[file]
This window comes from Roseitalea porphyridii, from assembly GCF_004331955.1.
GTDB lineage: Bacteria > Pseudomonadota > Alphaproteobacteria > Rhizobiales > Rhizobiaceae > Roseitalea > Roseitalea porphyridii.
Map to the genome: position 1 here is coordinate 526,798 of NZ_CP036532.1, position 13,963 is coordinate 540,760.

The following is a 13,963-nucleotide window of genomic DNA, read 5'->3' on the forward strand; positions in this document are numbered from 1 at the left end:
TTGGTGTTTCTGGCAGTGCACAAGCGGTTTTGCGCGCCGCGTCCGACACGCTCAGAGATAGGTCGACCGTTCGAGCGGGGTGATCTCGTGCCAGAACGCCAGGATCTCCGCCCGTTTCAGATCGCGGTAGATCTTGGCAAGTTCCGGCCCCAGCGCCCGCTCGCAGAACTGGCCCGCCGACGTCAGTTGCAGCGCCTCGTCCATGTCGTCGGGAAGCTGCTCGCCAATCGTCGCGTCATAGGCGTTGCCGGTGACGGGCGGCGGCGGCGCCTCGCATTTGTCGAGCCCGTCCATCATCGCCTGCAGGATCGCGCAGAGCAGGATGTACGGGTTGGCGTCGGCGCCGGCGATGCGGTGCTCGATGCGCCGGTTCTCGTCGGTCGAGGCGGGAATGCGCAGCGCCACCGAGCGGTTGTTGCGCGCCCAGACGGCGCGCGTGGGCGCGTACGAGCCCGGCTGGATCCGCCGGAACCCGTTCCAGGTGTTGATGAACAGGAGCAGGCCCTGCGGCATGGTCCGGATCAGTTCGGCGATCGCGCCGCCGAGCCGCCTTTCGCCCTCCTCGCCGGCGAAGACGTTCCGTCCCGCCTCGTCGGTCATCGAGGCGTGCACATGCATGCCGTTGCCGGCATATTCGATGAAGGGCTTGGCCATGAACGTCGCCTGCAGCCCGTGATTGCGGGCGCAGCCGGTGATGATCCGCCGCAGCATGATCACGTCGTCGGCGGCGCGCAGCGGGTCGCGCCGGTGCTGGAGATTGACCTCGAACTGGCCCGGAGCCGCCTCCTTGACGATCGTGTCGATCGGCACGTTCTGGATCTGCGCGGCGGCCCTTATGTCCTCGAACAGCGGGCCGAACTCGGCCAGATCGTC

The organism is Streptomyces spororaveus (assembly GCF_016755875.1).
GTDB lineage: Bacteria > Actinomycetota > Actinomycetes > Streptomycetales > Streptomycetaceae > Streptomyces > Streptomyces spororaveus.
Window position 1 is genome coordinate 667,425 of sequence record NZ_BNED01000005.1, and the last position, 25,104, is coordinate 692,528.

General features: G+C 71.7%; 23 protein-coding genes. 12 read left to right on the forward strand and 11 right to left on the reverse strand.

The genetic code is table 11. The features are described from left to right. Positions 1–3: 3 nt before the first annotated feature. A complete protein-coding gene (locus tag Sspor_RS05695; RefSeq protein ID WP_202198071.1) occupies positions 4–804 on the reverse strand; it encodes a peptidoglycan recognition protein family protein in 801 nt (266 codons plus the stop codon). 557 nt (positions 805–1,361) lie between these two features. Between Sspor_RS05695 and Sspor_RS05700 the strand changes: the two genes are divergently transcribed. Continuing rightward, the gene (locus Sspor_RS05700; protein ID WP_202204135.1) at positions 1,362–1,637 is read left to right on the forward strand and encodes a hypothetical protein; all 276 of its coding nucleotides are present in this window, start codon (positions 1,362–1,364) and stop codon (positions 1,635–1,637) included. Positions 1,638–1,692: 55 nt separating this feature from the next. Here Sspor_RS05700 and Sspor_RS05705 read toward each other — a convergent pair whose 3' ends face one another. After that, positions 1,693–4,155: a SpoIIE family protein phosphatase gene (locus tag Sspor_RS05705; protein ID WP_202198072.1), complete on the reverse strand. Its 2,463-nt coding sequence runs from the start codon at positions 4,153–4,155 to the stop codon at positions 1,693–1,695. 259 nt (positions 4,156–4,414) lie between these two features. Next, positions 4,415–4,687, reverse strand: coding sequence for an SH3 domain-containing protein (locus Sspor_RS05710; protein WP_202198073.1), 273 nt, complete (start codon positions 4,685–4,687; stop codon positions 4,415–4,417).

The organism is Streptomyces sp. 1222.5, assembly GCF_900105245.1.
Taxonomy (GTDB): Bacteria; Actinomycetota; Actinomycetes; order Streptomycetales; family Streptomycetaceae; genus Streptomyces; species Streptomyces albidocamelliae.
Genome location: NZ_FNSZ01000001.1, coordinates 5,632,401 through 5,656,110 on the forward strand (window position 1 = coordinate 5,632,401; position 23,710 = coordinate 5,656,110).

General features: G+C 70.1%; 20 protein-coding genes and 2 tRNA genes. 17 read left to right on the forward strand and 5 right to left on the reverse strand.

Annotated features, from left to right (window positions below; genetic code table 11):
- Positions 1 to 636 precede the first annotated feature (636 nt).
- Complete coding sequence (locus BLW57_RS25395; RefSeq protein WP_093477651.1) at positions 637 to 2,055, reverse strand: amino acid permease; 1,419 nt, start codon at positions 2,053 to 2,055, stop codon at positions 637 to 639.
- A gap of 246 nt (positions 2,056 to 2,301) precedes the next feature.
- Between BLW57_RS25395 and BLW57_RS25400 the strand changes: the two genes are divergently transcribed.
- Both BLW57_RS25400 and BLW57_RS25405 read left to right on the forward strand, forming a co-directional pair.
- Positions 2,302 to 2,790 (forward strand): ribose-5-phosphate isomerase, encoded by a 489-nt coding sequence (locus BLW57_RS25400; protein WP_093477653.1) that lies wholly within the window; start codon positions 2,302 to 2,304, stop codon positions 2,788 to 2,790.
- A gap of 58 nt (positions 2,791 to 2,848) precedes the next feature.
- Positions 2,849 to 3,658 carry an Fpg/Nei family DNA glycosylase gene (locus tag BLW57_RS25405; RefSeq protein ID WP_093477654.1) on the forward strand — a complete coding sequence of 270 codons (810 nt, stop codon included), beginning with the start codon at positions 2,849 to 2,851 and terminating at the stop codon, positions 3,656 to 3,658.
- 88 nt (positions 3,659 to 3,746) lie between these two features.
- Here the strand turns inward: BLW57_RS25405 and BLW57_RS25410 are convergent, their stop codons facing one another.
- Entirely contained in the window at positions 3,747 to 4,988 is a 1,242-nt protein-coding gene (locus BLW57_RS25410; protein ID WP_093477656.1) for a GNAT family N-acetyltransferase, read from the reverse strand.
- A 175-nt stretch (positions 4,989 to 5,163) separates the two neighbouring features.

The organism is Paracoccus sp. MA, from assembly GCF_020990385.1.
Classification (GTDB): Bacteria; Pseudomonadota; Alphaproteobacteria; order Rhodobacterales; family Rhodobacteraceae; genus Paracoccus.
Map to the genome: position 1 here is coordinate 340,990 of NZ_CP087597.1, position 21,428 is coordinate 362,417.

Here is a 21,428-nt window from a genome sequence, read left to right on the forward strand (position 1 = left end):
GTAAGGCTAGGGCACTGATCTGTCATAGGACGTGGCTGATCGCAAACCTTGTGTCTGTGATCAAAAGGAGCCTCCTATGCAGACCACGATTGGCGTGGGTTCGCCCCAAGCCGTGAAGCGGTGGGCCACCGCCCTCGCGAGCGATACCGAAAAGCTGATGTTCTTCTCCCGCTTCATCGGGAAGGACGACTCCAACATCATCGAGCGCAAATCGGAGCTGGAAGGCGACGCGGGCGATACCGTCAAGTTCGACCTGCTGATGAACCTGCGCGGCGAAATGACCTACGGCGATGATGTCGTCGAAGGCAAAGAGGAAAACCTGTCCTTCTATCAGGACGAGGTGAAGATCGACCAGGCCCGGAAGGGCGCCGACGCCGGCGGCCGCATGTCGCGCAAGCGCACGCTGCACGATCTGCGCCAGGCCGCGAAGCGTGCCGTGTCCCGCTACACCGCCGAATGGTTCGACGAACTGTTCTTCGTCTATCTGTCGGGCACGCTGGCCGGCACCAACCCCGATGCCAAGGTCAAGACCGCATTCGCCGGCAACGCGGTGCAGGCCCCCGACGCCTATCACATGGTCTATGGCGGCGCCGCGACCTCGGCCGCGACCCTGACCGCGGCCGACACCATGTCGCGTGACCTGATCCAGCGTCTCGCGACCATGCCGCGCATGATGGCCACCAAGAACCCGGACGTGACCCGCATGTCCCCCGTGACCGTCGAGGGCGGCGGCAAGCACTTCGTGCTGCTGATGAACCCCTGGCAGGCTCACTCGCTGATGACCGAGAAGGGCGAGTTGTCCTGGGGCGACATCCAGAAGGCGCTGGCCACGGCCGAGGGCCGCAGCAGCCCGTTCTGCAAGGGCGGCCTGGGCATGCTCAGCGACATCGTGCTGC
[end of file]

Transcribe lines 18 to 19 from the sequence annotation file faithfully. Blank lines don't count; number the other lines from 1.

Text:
- A gap of 246 nt (positions 2,056 to 2,301) precedes the next feature.
- Between BLW57_RS25395 and BLW57_RS25400 the strand changes: the two genes are divergently transcribed.